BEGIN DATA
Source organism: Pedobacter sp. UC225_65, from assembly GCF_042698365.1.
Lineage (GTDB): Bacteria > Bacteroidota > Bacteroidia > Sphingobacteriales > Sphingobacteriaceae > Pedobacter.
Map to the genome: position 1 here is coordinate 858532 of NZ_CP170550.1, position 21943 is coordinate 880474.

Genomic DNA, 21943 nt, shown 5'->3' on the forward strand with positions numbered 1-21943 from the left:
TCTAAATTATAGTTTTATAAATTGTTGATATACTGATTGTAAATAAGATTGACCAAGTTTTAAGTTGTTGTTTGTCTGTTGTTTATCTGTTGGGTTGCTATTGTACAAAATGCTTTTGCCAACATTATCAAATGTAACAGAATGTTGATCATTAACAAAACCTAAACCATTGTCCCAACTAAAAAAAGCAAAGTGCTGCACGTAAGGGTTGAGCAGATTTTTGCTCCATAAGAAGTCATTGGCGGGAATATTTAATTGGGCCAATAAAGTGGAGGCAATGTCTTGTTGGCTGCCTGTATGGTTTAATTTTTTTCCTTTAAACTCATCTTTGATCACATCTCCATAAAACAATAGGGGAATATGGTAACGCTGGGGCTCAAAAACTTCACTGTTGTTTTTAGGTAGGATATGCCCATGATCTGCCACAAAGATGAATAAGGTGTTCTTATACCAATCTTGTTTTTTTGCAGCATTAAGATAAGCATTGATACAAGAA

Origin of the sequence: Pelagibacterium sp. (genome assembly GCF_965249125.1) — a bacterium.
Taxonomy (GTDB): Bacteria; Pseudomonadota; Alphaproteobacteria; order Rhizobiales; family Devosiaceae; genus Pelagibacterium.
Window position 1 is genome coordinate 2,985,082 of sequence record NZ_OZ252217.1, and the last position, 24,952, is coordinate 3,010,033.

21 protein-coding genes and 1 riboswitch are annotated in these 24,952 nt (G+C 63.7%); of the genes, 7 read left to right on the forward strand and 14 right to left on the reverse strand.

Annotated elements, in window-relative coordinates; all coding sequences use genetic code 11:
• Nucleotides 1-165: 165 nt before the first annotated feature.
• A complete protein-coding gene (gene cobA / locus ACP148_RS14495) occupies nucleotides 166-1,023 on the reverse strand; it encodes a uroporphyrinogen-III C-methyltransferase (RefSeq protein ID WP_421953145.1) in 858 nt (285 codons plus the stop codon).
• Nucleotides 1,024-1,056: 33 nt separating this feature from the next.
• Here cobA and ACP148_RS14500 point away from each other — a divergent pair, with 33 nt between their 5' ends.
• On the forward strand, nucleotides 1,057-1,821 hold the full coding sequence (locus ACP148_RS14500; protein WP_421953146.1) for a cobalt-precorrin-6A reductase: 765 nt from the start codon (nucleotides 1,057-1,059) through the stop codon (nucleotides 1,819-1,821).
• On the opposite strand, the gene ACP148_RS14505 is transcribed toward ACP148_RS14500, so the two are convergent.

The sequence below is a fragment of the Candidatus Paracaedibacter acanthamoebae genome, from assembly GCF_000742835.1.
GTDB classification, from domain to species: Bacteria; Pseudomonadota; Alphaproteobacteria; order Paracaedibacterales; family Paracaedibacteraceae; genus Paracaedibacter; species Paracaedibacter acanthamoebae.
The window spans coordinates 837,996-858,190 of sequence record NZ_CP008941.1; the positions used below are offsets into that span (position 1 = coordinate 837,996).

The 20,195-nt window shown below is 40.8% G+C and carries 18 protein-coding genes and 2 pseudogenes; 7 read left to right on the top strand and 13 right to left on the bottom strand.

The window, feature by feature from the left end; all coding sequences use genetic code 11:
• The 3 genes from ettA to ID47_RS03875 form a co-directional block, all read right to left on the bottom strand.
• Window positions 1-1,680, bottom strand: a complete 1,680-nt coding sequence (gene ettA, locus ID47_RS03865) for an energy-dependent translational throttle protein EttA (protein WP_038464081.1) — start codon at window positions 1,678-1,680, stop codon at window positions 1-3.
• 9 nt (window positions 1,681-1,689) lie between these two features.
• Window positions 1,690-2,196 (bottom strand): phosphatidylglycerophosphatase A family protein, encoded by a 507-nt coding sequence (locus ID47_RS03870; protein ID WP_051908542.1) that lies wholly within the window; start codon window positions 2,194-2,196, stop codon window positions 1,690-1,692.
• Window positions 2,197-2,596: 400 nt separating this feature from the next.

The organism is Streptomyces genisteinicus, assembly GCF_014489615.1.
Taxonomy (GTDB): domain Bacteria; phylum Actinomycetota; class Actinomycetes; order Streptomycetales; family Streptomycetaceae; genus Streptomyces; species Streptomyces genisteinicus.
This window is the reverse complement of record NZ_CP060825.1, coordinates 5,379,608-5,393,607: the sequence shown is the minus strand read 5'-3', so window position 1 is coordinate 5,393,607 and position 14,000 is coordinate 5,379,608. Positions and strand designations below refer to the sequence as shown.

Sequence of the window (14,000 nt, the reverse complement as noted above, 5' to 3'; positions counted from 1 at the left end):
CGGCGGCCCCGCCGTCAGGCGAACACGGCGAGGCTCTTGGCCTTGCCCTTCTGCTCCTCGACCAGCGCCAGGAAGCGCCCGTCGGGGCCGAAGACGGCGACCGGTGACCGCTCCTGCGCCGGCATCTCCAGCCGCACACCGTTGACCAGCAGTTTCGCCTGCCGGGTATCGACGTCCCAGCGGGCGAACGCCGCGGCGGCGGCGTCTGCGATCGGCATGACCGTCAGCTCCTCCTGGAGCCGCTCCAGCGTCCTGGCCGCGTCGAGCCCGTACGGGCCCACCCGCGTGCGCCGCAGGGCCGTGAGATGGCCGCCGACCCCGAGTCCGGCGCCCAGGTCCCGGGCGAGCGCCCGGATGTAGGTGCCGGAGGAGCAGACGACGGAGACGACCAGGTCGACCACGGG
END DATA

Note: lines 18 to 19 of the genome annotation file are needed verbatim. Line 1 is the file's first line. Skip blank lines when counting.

GTDB classification, from domain to species: Bacteria; Pseudomonadota; Alphaproteobacteria; order Paracaedibacterales; family Paracaedibacteraceae; genus Paracaedibacter; species Paracaedibacter acanthamoebae.
The window spans coordinates 837,996-858,190 of sequence record NZ_CP008941.1; the positions used below are offsets into that span (position 1 = coordinate 837,996).